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luigirovatti's avatar

If you are good at games, do you share the following "gamer's" perspective?

Asked by luigirovatti (2826points) March 23rd, 2020
12 responses
“Great Question” (1points)

I’ve spent all night trying to come up with a solution to the question in “gamer”‘s terms, shall we say, but here it’s what came out of this furnishing and refurbishing of this text:

Both the rules and the goal are unknown, so you’ve got 7 billion players making whatever move they want. If you lose or win too much, you incur a penalty. You’re not allowed to pass a turn, and if you talk too much, you’ll be alienated. There are no parameters, and even the game’s genre is unknown. In other words, a crappy game. What do you think?

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Zaku's avatar

I am good at games. I design games. And I don’t know what you mean here.

Is “a” world a tough place? What world? The situation you describe in the second paragraph of the description?

That looks to me not so much like a “world” as a “game”, and I don’t know what you mean by “tough place for you to live” in that context.

What’s a turn? Really I don’t get what you’re talking about.

Dutchess_III's avatar

I am not making the connection between being good at games (which I am) and the world being a tough place. My world isn’t so bad.

luigirovatti's avatar

@Zaku: I meant the real world, in which, by the way, you must always choose what you can do, and do, in your life, without never regretting it for the rest of your life (you can’t pass a turn, in this sense). Anyway, sorry for the mistake.

RedDeerGuy1's avatar

I’m trying to sleep off an ability score damage and level draining. From continuous use of contact from outer plane spell. To get advice and help to get over the past.

luigirovatti's avatar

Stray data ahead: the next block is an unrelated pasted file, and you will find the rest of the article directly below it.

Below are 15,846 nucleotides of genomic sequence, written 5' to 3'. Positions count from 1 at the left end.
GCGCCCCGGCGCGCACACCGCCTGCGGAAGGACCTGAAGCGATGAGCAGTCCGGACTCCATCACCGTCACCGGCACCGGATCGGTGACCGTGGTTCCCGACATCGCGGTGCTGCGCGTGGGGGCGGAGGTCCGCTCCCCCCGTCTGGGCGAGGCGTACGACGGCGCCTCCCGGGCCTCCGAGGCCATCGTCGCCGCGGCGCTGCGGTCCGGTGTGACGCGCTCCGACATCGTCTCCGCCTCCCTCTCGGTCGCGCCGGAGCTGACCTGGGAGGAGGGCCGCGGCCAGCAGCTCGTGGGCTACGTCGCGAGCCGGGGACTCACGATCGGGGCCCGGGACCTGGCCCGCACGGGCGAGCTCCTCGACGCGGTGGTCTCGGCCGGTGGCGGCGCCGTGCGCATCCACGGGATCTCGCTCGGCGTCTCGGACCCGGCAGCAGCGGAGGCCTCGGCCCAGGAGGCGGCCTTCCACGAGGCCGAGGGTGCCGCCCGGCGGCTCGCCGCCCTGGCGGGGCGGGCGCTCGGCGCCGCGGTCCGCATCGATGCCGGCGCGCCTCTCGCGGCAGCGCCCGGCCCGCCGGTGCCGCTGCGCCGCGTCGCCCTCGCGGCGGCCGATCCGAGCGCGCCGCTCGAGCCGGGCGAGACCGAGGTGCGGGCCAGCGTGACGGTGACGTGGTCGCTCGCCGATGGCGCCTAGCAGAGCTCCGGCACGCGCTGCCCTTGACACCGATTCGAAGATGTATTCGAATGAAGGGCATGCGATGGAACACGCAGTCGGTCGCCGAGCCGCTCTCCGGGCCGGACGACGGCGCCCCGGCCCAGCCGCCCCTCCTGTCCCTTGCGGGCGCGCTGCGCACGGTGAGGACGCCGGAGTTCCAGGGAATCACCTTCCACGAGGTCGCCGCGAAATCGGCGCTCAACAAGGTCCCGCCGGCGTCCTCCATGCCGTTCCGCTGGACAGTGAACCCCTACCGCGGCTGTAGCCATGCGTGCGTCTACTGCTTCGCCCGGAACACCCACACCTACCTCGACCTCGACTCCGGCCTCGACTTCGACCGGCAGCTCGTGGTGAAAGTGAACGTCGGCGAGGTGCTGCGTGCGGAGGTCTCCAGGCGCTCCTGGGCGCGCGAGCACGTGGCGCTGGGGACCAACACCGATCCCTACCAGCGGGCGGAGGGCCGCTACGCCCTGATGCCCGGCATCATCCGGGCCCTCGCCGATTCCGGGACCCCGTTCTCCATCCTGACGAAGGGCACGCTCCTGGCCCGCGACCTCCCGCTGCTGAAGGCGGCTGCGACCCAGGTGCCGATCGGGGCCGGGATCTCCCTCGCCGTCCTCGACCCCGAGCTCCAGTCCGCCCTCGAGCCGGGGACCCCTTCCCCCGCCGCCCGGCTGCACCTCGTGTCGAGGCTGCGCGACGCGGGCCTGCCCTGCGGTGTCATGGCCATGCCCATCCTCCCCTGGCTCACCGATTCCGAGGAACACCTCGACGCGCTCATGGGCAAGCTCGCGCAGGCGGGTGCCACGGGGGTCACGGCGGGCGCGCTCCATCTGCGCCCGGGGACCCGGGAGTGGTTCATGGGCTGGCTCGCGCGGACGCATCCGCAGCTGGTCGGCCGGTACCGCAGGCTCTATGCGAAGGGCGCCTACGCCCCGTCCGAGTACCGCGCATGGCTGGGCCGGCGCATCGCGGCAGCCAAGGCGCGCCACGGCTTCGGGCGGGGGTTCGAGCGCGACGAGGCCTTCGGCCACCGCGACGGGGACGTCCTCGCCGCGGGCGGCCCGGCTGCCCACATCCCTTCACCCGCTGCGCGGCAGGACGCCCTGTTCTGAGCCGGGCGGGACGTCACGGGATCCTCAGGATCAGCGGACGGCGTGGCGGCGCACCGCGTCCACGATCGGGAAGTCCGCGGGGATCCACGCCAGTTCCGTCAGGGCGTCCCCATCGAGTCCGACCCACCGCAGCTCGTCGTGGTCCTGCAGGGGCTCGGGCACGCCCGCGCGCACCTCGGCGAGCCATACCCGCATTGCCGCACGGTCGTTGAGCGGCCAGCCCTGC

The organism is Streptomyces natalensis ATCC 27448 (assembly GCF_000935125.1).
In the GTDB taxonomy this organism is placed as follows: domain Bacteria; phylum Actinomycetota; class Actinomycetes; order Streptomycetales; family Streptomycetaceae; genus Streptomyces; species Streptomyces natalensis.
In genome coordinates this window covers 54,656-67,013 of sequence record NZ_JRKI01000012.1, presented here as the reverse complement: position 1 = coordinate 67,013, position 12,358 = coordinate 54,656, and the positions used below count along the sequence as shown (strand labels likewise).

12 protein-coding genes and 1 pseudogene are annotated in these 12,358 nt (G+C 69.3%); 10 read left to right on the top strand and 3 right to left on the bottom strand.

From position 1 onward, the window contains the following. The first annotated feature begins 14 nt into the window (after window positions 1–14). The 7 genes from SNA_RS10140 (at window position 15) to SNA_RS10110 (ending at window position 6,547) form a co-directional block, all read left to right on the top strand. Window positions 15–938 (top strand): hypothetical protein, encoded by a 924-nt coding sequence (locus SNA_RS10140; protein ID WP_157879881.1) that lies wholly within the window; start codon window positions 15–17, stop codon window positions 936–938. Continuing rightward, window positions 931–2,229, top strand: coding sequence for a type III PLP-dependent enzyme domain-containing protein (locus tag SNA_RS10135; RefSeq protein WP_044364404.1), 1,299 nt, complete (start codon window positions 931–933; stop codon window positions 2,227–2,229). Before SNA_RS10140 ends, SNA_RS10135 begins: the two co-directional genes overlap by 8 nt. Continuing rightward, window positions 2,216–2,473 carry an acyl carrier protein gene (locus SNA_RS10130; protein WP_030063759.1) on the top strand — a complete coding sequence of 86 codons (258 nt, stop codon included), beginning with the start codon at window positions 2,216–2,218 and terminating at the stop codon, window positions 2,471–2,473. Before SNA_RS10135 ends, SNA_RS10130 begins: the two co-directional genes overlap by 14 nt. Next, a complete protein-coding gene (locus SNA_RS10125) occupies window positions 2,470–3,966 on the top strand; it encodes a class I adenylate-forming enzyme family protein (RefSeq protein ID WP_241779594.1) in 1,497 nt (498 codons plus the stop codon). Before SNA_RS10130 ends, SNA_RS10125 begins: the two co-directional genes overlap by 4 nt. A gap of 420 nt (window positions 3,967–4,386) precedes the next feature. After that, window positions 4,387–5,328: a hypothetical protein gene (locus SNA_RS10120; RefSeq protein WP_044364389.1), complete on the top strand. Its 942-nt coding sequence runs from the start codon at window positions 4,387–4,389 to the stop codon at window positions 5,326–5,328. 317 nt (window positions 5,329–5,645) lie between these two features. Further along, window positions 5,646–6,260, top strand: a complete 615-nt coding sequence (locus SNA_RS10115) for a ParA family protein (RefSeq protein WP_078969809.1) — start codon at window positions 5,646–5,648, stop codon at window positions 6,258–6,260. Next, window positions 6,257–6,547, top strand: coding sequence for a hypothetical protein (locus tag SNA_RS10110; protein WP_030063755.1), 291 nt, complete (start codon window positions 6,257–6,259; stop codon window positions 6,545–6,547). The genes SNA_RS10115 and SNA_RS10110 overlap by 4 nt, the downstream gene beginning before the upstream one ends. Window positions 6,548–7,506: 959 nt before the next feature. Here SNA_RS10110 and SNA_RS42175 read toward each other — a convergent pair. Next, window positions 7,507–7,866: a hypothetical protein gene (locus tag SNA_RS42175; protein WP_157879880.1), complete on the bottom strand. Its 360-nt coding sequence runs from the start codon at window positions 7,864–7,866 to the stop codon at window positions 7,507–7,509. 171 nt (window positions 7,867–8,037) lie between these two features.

@RedDeerGuy1: Did you want to pique my curiosity?

RedDeerGuy1's avatar

@luigirovatti Not deliberately. Just a happy side effect. Just a mess with girlfriends and failing out of university 20 years ago.

luigirovatti's avatar

:(, I mean, is “getting over the past” a happy side effect?

RedDeerGuy1's avatar

@luigirovatti No. Just piquing your curiousity. Is a happy side effect.

luigirovatti's avatar

@RedDeerGuy1: What a charmer!

stanleybmanly's avatar

Life is indeed a game. Rather, I believe that is an excellent approach to place living in context for dealing with the world. I’m convinced that those interested in games have a distinct advantage in navigating the world. The great problem in this is with the tendency for gamers to utilize games to hide from the BIG game that matters—the world as it is.

Zaku's avatar

OH! I see (I think)... You were sharing your own perspective on your own life, and asking whether we orient to life in the same way?

No, I don’t see “the real world” as very much like you have described it above, though I feel something similar to a couple of your ideas.

“lose or win too much”
– What’s losing or winning in the real world? Seems to me that I get to choose how I define those ideas, if I choose to define them at all. At least, once I have a certain amount of self-awareness and a handle on what meanings I choose.
– What’s “too much”? Again, I think that’s up to me to choose.

“If you lose or win too much, you incur a penalty.”
= I do? I don’t know what you mean by that.

“You’re not allowed to pass a turn”
– Seems to me I can choose to pass turns too, though regretting passing on action is something I do relate to. But again, it’s my responsibility, not a “reality”.

“if you talk too much, you’ll be alienated.”
– Will I? Seems to me that depends on whom I’m talking to and what I say.
– I think I tend to feel more the opposite. That if I don’t jabber enough, some people may not connect with me.
– The people who might alienate me for saying things, tend to be people who aren’t comfortable with what I might say. But if I have something genuine to say, then not saying it may also mean not being myself around them. Maybe it’s better to say it and find out whether they are willing to hear it or not.

“in which, by the way, you must always choose what you can do, and do, in your life, without never regretting it for the rest of your life (you can’t pass a turn, in this sense).”
– I relate to the part about having to choose what to do with my time, and then having to live with my own self-judgement about the choice I made, even (or especially) if i chose to do nothing. That’s actually one of my core concerns.

And yes, that regret can last, though we have some choice about that. And I’ve done some work that aims at breaking that up, which was really helpful.

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